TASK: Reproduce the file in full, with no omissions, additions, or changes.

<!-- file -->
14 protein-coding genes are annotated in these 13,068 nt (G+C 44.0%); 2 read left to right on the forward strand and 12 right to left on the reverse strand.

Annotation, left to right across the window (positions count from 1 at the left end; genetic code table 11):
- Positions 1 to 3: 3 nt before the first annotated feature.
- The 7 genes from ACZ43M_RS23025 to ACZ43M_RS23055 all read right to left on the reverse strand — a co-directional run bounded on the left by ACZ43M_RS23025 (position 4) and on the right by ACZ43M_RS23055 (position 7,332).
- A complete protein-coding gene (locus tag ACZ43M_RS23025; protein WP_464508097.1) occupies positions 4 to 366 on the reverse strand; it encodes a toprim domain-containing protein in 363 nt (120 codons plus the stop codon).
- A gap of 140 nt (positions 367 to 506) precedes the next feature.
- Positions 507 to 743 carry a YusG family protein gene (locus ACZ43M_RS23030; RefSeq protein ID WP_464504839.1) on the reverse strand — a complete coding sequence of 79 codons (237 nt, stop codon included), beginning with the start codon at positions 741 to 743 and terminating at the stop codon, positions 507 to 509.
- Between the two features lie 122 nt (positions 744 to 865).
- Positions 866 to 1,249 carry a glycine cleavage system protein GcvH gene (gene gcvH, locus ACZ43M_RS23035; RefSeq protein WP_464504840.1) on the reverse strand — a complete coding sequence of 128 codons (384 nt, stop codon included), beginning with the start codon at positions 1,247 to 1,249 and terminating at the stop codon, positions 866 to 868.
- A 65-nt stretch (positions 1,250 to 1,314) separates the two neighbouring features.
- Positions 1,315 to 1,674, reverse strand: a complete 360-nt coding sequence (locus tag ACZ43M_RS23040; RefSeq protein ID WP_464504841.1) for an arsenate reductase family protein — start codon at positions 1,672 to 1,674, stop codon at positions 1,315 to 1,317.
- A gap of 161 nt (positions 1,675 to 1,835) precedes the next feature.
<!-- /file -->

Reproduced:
14 protein-coding genes are annotated in these 13,068 nt (G+C 44.0%); 2 read left to right on the forward strand and 12 right to left on the reverse strand.

Annotation, left to right across the window (positions count from 1 at the left end; genetic code table 11):
- Positions 1 to 3: 3 nt before the first annotated feature.
- The 7 genes from ACZ43M_RS23025 to ACZ43M_RS23055 all read right to left on the reverse strand — a co-directional run bounded on the left by ACZ43M_RS23025 (position 4) and on the right by ACZ43M_RS23055 (position 7,332).
- A complete protein-coding gene (locus tag ACZ43M_RS23025; protein WP_464508097.1) occupies positions 4 to 366 on the reverse strand; it encodes a toprim domain-containing protein in 363 nt (120 codons plus the stop codon).
- A gap of 140 nt (positions 367 to 506) precedes the next feature.
- Positions 507 to 743 carry a YusG family protein gene (locus ACZ43M_RS23030; RefSeq protein ID WP_464504839.1) on the reverse strand — a complete coding sequence of 79 codons (237 nt, stop codon included), beginning with the start codon at positions 741 to 743 and terminating at the stop codon, positions 507 to 509.
- Between the two features lie 122 nt (positions 744 to 865).
- Positions 866 to 1,249 carry a glycine cleavage system protein GcvH gene (gene gcvH, locus ACZ43M_RS23035; RefSeq protein WP_464504840.1) on the reverse strand — a complete coding sequence of 128 codons (384 nt, stop codon included), beginning with the start codon at positions 1,247 to 1,249 and terminating at the stop codon, positions 866 to 868.
- A 65-nt stretch (positions 1,250 to 1,314) separates the two neighbouring features.
- Positions 1,315 to 1,674, reverse strand: a complete 360-nt coding sequence (locus tag ACZ43M_RS23040; RefSeq protein ID WP_464504841.1) for an arsenate reductase family protein — start codon at positions 1,672 to 1,674, stop codon at positions 1,315 to 1,317.
- A gap of 161 nt (positions 1,675 to 1,835) precedes the next feature.